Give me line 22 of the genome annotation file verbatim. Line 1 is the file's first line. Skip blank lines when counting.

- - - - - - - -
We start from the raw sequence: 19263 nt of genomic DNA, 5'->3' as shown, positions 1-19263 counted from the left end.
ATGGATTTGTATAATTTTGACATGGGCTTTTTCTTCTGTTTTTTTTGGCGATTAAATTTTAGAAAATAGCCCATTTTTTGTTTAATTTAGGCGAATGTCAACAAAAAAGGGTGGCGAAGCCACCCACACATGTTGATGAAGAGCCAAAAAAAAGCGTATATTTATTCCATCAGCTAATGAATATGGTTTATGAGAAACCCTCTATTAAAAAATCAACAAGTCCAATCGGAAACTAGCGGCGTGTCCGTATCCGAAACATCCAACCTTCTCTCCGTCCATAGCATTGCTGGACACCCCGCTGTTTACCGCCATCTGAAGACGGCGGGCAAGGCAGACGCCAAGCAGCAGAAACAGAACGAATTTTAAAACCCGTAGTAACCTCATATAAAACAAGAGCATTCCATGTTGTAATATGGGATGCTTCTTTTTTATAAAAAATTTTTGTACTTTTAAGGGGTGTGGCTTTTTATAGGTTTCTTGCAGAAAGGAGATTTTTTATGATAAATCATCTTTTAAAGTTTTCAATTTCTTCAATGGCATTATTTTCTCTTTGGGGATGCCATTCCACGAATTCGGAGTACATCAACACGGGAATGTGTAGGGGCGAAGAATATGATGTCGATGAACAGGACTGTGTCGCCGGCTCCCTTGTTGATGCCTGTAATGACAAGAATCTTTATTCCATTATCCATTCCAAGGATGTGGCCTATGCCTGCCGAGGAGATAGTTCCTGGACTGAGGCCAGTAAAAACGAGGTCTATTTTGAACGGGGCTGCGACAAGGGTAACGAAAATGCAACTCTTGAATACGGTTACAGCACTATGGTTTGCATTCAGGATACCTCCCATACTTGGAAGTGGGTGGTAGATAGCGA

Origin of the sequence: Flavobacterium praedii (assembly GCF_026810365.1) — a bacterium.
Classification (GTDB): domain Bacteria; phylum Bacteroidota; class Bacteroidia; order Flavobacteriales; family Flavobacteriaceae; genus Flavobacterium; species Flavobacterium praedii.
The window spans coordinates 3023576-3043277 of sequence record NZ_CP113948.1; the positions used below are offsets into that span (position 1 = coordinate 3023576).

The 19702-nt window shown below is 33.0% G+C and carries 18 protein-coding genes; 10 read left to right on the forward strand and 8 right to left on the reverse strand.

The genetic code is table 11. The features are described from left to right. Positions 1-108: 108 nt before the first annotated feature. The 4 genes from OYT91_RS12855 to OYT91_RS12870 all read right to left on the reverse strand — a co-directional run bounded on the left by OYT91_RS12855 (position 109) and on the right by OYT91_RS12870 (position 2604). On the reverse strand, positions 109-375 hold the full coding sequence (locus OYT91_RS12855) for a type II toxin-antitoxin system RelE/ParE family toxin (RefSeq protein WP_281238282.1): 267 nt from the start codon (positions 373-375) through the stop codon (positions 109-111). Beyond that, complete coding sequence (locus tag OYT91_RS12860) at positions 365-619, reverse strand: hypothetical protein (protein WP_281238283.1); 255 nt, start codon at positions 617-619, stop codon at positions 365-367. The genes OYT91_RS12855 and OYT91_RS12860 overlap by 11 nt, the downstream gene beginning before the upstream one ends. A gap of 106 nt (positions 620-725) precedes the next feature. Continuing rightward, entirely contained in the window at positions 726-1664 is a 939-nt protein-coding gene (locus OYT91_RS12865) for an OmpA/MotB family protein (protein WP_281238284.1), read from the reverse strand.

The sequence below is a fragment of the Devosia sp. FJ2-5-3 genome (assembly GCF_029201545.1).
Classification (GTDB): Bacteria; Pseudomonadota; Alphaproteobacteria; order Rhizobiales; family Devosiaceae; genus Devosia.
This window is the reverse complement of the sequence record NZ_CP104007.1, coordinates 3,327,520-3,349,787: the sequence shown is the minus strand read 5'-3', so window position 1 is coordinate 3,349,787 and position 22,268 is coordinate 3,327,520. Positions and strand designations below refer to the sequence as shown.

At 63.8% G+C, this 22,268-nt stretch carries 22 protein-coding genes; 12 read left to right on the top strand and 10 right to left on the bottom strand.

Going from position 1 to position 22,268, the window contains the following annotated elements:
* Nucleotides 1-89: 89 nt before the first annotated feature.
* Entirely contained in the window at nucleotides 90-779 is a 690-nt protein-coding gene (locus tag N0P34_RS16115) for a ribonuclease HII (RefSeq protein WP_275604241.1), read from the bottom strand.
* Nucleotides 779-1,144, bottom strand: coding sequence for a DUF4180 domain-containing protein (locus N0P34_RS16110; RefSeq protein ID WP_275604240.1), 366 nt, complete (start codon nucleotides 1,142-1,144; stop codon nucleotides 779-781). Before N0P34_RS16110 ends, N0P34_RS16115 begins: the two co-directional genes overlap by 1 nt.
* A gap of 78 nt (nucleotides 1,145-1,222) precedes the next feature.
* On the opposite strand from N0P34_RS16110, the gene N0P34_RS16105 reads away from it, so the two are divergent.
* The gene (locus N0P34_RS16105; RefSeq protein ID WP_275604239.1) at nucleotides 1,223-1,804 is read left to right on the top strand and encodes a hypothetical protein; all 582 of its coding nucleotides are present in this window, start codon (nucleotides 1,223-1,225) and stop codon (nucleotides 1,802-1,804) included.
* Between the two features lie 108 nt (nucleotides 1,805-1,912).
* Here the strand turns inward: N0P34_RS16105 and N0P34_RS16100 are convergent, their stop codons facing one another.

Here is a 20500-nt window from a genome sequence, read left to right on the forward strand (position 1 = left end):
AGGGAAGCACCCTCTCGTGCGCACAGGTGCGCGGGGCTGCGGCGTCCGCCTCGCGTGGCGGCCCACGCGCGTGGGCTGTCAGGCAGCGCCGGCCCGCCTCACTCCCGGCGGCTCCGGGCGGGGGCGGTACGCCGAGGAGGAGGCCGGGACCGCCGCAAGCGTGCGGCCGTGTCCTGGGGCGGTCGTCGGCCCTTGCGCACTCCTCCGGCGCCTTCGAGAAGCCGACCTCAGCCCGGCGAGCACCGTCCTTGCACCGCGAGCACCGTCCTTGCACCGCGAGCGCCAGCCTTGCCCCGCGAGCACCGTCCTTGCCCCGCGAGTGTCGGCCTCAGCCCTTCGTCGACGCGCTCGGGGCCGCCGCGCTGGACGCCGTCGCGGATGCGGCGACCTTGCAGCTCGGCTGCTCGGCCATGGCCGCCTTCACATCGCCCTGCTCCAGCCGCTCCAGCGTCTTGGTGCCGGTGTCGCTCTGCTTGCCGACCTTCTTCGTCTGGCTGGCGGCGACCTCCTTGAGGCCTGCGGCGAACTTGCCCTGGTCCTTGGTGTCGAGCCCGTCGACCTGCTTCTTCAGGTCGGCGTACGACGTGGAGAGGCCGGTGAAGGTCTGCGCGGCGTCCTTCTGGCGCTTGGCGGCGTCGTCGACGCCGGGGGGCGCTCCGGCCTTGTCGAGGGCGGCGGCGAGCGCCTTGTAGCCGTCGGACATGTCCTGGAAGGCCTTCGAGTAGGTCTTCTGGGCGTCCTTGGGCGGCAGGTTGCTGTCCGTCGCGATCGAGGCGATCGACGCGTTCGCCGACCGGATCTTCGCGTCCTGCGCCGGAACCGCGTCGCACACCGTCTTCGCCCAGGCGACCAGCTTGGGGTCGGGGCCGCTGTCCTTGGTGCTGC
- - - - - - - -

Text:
AGGGAAGCACCCTCTCGTGCGCACAGGTGCGCGGGGCTGCGGCGTCCGCCTCGCGTGGCGGCCCACGCGCGTGGGCTGTCAGGCAGCGCCGGCCCGCCTCACTCCCGGCGGCTCCGGGCGGGGGCGGTACGCCGAGGAGGAGGCCGGGACCGCCGCAAGCGTGCGGCCGTGTCCTGGGGCGGTCGTCGGCCCTTGCGCACTCCTCCGGCGCCTTCGAGAAGCCGACCTCAGCCCGGCGAGCACCGTCCTTGCACCGCGAGCACCGTCCTTGCACCGCGAGCGCCAGCCTTGCCCCGCGAGCACCGTCCTTGCCCCGCGAGTGTCGGCCTCAGCCCTTCGTCGACGCGCTCGGGGCCGCCGCGCTGGACGCCGTCGCGGATGCGGCGACCTTGCAGCTCGGCTGCTCGGCCATGGCCGCCTTCACATCGCCCTGCTCCAGCCGCTCCAGCGTCTTGGTGCCGGTGTCGCTCTGCTTGCCGACCTTCTTCGTCTGGCTGGCGGCGACCTCCTTGAGGCCTGCGGCGAACTTGCCCTGGTCCTTGGTGTCGAGCCCGTCGACCTGCTTCTTCAGGTCGGCGTACGACGTGGAGAGGCCGGTGAAGGTCTGCGCGGCGTCCTTCTGGCGCTTGGCGGCGTCGTCGACGCCGGGGGGCGCTCCGGCCTTGTCGAGGGCGGCGGCGAGCGCCTTGTAGCCGTCGGACATGTCCTGGAAGGCCTTCGAGTAGGTCTTCTGGGCGTCCTTGGGCGGCAGGTTGCTGTCCGTCGCGATCGAGGCGATCGACGCGTTCGCCGACCGGATCTTCGCGTCCTGCGCCGGAACCGCGTCGCACACCGTCTTCGCCCAGGCGACCAGCTTGGGGTCGGGGCCGCTGTCCTTGGTGCTGC